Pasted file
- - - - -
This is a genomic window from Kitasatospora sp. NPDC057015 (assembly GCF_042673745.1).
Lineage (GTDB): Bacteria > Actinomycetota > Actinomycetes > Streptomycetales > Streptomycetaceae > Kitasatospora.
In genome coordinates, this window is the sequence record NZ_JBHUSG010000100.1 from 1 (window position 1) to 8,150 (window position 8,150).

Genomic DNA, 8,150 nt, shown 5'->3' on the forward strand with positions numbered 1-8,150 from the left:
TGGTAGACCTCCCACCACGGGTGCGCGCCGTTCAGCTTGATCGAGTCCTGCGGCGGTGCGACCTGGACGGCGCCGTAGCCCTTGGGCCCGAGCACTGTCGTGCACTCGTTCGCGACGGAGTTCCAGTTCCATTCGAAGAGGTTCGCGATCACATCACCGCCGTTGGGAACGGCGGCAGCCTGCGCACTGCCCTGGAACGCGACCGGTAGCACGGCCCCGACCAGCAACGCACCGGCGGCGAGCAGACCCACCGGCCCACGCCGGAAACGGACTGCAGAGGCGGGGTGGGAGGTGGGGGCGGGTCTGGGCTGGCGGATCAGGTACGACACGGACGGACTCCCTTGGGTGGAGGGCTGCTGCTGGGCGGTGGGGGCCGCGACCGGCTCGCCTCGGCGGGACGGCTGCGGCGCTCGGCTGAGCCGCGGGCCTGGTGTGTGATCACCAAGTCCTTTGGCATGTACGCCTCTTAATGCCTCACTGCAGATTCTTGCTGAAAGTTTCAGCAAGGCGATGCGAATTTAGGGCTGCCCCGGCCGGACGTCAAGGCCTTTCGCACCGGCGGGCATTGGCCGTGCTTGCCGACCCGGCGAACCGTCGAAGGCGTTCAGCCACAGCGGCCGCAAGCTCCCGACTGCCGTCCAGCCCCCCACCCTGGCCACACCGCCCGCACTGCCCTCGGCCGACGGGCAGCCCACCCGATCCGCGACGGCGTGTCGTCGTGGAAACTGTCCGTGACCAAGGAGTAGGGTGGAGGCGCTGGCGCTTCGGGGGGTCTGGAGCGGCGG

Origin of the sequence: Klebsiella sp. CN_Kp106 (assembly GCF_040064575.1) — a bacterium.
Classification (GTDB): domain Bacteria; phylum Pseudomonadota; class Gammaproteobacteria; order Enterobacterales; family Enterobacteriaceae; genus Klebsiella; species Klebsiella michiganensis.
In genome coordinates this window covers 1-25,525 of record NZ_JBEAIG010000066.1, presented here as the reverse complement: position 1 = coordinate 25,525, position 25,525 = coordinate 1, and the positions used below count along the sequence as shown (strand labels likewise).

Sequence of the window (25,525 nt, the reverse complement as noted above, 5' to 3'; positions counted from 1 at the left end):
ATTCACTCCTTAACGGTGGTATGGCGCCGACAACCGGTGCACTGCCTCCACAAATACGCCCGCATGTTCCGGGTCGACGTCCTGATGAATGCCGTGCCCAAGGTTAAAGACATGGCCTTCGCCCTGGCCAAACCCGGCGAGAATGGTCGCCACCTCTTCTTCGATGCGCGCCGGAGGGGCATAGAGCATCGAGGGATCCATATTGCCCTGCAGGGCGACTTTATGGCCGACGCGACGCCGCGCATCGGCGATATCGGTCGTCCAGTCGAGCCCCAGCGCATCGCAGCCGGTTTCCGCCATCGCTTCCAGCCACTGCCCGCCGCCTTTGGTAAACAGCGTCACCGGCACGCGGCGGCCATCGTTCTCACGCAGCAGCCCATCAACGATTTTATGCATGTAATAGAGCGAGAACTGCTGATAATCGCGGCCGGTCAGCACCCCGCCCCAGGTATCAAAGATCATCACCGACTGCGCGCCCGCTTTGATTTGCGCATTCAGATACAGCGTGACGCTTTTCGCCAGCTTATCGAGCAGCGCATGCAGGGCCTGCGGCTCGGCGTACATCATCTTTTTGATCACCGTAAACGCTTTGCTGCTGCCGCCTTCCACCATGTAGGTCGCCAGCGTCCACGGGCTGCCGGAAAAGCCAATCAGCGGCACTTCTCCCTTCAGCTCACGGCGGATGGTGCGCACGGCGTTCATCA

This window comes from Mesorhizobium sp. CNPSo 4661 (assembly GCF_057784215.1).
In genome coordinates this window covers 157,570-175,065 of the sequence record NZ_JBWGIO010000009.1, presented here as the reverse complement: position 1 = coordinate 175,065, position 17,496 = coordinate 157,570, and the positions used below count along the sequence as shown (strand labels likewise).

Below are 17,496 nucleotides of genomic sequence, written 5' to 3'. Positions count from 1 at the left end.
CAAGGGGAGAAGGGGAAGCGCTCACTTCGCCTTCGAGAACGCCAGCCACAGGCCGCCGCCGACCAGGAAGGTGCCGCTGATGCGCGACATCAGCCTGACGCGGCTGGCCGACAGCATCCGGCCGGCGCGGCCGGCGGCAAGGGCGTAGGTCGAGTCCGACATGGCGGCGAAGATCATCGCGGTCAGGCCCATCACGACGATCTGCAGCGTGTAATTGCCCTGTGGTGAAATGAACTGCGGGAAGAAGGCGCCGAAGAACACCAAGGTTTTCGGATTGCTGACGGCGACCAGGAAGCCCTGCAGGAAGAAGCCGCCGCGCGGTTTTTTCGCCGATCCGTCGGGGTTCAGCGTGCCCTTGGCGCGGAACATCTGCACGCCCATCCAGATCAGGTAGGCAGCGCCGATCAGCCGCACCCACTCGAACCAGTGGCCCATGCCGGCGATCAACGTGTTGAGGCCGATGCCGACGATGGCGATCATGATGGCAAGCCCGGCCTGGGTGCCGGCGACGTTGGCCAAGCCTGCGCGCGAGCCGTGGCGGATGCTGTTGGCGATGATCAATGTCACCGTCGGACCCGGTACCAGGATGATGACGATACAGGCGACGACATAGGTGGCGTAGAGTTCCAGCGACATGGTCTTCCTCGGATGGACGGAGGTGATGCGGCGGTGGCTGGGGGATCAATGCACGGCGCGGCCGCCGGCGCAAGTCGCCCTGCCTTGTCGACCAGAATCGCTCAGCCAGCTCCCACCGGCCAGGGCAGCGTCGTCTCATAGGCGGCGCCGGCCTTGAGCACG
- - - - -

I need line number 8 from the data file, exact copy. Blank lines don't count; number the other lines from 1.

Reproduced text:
In genome coordinates this window covers 1-25,525 of record NZ_JBEAIG010000066.1, presented here as the reverse complement: position 1 = coordinate 25,525, position 25,525 = coordinate 1, and the positions used below count along the sequence as shown (strand labels likewise).